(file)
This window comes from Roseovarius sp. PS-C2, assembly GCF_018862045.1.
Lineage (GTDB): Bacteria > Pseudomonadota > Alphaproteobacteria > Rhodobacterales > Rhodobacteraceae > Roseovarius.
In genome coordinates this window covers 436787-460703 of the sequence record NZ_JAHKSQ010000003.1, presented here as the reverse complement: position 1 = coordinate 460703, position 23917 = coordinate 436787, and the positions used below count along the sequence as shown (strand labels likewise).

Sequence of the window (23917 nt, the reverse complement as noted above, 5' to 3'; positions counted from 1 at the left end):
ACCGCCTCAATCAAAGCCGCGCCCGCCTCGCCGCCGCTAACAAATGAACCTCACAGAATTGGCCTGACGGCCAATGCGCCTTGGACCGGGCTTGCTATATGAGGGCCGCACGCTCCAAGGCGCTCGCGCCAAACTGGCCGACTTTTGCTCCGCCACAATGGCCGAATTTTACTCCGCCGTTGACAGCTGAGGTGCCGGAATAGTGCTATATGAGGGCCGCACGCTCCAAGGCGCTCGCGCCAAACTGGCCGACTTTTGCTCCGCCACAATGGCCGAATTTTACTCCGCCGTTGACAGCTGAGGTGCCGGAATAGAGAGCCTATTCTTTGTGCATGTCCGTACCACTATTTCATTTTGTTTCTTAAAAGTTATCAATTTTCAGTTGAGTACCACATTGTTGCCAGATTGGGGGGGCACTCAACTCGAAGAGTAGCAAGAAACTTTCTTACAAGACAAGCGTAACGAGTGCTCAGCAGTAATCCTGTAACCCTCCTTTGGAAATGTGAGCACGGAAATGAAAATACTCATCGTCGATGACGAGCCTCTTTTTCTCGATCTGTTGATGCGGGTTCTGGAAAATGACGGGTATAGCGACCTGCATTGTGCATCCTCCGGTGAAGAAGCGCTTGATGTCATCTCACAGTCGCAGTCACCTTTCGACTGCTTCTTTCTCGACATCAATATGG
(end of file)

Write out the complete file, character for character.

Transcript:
This window comes from Roseovarius sp. PS-C2, assembly GCF_018862045.1.
Lineage (GTDB): Bacteria > Pseudomonadota > Alphaproteobacteria > Rhodobacterales > Rhodobacteraceae > Roseovarius.
In genome coordinates this window covers 436787-460703 of the sequence record NZ_JAHKSQ010000003.1, presented here as the reverse complement: position 1 = coordinate 460703, position 23917 = coordinate 436787, and the positions used below count along the sequence as shown (strand labels likewise).

Sequence of the window (23917 nt, the reverse complement as noted above, 5' to 3'; positions counted from 1 at the left end):
ACCGCCTCAATCAAAGCCGCGCCCGCCTCGCCGCCGCTAACAAATGAACCTCACAGAATTGGCCTGACGGCCAATGCGCCTTGGACCGGGCTTGCTATATGAGGGCCGCACGCTCCAAGGCGCTCGCGCCAAACTGGCCGACTTTTGCTCCGCCACAATGGCCGAATTTTACTCCGCCGTTGACAGCTGAGGTGCCGGAATAGTGCTATATGAGGGCCGCACGCTCCAAGGCGCTCGCGCCAAACTGGCCGACTTTTGCTCCGCCACAATGGCCGAATTTTACTCCGCCGTTGACAGCTGAGGTGCCGGAATAGAGAGCCTATTCTTTGTGCATGTCCGTACCACTATTTCATTTTGTTTCTTAAAAGTTATCAATTTTCAGTTGAGTACCACATTGTTGCCAGATTGGGGGGGCACTCAACTCGAAGAGTAGCAAGAAACTTTCTTACAAGACAAGCGTAACGAGTGCTCAGCAGTAATCCTGTAACCCTCCTTTGGAAATGTGAGCACGGAAATGAAAATACTCATCGTCGATGACGAGCCTCTTTTTCTCGATCTGTTGATGCGGGTTCTGGAAAATGACGGGTATAGCGACCTGCATTGTGCATCCTCCGGTGAAGAAGCGCTTGATGTCATCTCACAGTCGCAGTCACCTTTCGACTGCTTCTTTCTCGACATCAATATGG